"I looked in my turn, and could not repress a gesture of disgust. Before my eyes was a horrible monster, worthy to figure in the legends of the marvelous. It was an immense cuttlefish, being eight yards long. It swam crossways in the direction of the Nautilus with great speed, watching us with its enormous, staring green eye." -- Jules Verne, 20,000 Leagues Under the Sea.
Opens Saturday, December 22 and closes May 5. The museum is open Monday-Thursday from 10 a.m. to 5 p.m., Friday from 10 a.m. to 10 p.m., Saturday from 10 a.m. to 6 p.m., and Sunday from noon to 6 p.m. Admission is $6 or $4 for children ages 3-17. Children younger than age 3 and museum members are free. Call 561-832-1988.
South Florida Science Museum, 4801 N. Dreher Trl., West Palm Beach
Verne based his fictional account on stories he had heard of giant squid attacking ships. And while these were likely not true, as the creature dwells at least 500 or 600 feet down, there is some truth to the description. Eight yards is a reasonable length, at least for a juvenile; dead specimens have been measured at 60 feet in length. That "enormous, staring green eye" happens to be the largest eye ever known in the history of the planet -- about the size of a human head.
The giant squid, or architeuthis dux, if one wants to be scientific about it, is the largest invertebrate ever, and yet little is known about it, as no live giant squid has ever been captured or seen in its natural habitat. The only specimens have been found dead -- in fishing nets, washed up on shore, or in the stomachs of sperm whales, thought to be the massive cephalopod's only predator.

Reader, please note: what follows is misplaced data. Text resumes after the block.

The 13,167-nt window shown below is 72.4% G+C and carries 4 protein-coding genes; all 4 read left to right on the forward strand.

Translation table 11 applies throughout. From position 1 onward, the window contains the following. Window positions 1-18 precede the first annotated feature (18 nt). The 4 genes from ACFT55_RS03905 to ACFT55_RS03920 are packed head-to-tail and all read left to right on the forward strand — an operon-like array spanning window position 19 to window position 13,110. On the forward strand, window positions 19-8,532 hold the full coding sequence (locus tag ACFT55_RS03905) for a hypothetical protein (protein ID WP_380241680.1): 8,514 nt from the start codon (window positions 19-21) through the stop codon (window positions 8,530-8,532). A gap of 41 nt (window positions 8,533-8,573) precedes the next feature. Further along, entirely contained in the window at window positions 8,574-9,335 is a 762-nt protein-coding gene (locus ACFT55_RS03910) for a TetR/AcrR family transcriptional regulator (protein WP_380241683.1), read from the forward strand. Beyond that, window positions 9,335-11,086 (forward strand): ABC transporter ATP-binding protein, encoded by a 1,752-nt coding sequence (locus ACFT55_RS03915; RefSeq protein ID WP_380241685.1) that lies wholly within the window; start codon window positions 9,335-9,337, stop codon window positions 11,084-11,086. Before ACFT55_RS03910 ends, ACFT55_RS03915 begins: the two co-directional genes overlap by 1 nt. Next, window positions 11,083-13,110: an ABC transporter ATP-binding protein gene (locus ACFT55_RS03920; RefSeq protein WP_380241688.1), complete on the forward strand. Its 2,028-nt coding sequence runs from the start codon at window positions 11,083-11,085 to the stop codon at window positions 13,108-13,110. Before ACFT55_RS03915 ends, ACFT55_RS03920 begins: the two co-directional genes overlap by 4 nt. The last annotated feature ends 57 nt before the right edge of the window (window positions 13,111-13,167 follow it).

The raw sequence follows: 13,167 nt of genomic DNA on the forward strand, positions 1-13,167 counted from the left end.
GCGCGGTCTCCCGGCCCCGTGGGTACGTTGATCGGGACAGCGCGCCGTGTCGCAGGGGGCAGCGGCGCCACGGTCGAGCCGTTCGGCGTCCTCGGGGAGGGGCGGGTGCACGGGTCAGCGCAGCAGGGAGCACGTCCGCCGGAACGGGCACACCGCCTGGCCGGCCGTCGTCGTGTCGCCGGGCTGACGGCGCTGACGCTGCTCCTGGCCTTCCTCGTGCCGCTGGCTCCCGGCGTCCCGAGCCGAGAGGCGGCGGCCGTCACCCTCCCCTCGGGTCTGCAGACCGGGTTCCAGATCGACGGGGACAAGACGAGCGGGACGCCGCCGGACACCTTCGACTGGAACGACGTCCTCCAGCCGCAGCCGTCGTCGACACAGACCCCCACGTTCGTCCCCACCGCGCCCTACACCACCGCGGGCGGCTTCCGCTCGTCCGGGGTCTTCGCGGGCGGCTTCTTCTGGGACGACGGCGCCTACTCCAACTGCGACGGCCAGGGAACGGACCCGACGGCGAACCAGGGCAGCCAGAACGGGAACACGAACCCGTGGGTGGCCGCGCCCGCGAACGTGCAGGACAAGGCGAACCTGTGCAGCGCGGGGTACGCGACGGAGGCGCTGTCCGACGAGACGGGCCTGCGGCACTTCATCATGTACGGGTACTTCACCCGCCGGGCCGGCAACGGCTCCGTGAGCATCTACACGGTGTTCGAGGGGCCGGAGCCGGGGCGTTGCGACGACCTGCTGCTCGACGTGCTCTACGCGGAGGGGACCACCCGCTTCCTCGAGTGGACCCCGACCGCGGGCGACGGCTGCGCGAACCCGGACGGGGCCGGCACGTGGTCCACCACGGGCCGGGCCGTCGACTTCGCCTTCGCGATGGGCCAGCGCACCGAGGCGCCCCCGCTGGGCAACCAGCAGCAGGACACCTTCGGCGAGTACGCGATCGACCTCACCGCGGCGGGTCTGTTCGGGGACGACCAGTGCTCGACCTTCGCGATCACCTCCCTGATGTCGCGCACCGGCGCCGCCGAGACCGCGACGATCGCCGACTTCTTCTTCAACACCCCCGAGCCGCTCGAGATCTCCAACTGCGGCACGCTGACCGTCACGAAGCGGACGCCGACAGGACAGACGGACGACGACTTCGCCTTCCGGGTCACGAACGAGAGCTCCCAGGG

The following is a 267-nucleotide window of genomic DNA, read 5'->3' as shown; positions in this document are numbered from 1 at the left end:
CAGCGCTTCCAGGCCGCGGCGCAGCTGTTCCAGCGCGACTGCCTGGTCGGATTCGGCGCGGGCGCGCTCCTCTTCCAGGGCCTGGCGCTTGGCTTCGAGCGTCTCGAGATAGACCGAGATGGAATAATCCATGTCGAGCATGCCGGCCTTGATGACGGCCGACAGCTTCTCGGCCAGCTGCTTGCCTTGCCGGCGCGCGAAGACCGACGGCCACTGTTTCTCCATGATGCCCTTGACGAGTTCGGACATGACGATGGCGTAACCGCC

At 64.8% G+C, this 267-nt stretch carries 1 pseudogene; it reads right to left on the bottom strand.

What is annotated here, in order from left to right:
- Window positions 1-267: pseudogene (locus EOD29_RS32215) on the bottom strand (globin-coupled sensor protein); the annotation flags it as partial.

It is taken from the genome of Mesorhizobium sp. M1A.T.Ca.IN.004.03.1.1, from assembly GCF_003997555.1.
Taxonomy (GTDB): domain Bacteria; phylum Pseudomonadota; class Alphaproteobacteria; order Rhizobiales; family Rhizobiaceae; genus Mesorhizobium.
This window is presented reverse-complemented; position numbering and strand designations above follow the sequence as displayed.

But despite the lack of scientific data regarding the gargantuan calamari, the South Florida Science Museum features it as a main attraction in its "Monsters of the Deep" exhibit, which opens Saturday. The exhibition features a sculpture of a 32-foot giant squid squaring off against a 26-foot sperm whale; double the size of each of these creatures and you get something a little more like the full-grown versions.
Several other displays accompany the sculpture. The shark diorama includes full-scale models of a great white, a hammerhead, a manta ray, a mako, and several prehistoric sharks and rays, including the jaws of megalodon, a shark so huge that the jaws measure about five feet high. The other diorama in the exhibition includes a group of undersea dinosaurs, with a 20-foot mosasaur skeleton as well as a 16-foot model of the Mesozoic predator. A 40-foot coral reef terrace displays a setting from the Cretaceous Period of 65 million years ago. Creatures such as the ten-foot nothosaurus and the five-foot aquatic scorpion are found here. Kids activities include the Discovery Center, which features a bone yard, a small cave, various skeletons, and informative stations and brain teasers.
Finally, a live tank includes some of the world's deadliest fish, sharks, and the only chambered nautilus in captivity in South Florida. All of these impressive displays of enormous size and nasty, pointy teeth serve as a reminder that, without the large brains and opposable thumbs, we'd be the ones going extinct.